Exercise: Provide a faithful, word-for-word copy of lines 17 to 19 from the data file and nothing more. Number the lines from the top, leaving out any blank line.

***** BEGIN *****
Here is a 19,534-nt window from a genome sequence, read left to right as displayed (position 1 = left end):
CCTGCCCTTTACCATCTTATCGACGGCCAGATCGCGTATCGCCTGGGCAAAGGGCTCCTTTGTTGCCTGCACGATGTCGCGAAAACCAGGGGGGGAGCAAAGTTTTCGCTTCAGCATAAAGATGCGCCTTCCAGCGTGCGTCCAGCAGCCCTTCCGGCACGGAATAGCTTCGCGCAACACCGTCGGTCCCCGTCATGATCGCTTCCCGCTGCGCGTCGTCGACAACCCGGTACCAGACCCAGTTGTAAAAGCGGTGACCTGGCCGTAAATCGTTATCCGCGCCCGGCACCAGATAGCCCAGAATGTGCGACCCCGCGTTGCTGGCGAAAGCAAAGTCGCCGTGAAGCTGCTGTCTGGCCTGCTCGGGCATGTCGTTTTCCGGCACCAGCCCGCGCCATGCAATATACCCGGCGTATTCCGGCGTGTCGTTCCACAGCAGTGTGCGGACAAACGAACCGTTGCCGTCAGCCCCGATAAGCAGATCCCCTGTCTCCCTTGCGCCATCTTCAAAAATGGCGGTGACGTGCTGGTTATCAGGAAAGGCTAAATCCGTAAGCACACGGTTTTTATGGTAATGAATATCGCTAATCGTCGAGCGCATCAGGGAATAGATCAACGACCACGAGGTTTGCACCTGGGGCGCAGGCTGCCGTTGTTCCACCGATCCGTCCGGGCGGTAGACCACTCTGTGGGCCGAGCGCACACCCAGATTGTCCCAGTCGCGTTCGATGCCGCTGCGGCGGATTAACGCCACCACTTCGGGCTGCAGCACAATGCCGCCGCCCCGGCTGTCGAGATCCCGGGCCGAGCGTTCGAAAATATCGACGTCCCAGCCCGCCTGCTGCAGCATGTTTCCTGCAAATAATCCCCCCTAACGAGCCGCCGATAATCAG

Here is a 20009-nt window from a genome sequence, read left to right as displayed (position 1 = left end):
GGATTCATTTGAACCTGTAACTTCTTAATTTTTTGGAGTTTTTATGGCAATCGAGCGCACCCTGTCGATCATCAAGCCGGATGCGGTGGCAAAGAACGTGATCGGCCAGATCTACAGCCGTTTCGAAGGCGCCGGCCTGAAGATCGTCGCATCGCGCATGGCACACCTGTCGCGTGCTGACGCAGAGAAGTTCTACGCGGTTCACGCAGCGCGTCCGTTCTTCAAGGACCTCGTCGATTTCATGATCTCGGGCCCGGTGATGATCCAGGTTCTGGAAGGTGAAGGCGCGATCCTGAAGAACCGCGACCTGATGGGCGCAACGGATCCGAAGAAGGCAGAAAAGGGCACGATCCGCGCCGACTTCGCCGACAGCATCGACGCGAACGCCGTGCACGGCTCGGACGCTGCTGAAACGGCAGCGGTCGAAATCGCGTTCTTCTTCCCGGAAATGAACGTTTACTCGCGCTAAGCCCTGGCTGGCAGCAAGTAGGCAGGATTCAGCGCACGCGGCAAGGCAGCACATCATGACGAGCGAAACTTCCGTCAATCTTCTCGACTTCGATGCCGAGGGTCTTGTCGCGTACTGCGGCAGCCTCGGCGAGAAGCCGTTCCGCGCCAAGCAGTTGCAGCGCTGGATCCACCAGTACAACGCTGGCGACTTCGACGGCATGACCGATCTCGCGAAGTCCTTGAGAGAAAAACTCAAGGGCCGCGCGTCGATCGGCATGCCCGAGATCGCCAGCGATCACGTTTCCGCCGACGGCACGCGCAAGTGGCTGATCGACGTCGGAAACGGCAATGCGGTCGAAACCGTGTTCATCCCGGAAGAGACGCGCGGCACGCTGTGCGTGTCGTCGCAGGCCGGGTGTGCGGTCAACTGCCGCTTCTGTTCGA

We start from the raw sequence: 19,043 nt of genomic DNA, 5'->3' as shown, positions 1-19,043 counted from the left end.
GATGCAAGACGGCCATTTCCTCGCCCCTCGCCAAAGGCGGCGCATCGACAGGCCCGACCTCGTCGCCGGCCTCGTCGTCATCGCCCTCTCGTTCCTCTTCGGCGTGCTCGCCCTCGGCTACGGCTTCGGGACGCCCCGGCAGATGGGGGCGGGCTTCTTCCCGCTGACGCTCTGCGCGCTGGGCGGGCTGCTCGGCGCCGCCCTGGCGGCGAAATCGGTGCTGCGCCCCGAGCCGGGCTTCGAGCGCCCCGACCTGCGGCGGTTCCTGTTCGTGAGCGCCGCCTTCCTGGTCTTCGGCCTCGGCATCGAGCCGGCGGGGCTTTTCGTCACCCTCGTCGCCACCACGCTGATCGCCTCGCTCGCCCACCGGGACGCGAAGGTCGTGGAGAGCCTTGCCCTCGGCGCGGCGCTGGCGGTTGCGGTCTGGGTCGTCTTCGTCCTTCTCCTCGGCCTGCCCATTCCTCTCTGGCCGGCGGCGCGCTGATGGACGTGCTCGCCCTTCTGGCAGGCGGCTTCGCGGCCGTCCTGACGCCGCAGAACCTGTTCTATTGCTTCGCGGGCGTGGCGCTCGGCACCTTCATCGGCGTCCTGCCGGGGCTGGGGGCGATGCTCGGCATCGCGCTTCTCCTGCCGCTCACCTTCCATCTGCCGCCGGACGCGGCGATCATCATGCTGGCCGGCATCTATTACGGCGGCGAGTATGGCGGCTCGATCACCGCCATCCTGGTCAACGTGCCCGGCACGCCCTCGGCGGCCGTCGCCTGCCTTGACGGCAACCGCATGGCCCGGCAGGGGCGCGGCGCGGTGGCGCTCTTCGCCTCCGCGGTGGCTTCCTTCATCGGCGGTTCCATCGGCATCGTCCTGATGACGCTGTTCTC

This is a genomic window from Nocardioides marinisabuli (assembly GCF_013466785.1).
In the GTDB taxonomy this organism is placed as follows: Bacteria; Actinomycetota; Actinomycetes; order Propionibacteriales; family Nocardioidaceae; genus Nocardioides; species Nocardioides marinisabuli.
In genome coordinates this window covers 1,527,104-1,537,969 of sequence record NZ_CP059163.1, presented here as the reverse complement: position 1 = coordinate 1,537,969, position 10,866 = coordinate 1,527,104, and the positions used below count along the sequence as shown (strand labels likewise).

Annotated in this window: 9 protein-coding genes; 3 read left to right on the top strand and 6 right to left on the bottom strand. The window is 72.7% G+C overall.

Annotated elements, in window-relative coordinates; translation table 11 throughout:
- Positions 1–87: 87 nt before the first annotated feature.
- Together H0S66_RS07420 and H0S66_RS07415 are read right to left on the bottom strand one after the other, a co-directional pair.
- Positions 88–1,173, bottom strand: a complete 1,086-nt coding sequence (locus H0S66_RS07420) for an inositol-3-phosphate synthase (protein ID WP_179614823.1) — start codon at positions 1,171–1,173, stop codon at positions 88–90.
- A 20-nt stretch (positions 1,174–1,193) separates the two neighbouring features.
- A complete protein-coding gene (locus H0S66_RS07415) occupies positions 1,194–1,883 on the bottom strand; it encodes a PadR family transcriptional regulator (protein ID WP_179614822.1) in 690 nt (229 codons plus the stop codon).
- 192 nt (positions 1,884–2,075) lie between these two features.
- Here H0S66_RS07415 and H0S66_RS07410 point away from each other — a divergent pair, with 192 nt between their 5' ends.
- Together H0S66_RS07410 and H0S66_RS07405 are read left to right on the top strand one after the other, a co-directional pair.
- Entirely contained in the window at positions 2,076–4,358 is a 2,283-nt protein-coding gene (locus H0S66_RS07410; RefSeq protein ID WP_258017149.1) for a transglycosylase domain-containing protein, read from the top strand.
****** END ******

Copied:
- 192 nt (positions 1,884–2,075) lie between these two features.
- Here H0S66_RS07415 and H0S66_RS07410 point away from each other — a divergent pair, with 192 nt between their 5' ends.
- Together H0S66_RS07410 and H0S66_RS07405 are read left to right on the top strand one after the other, a co-directional pair.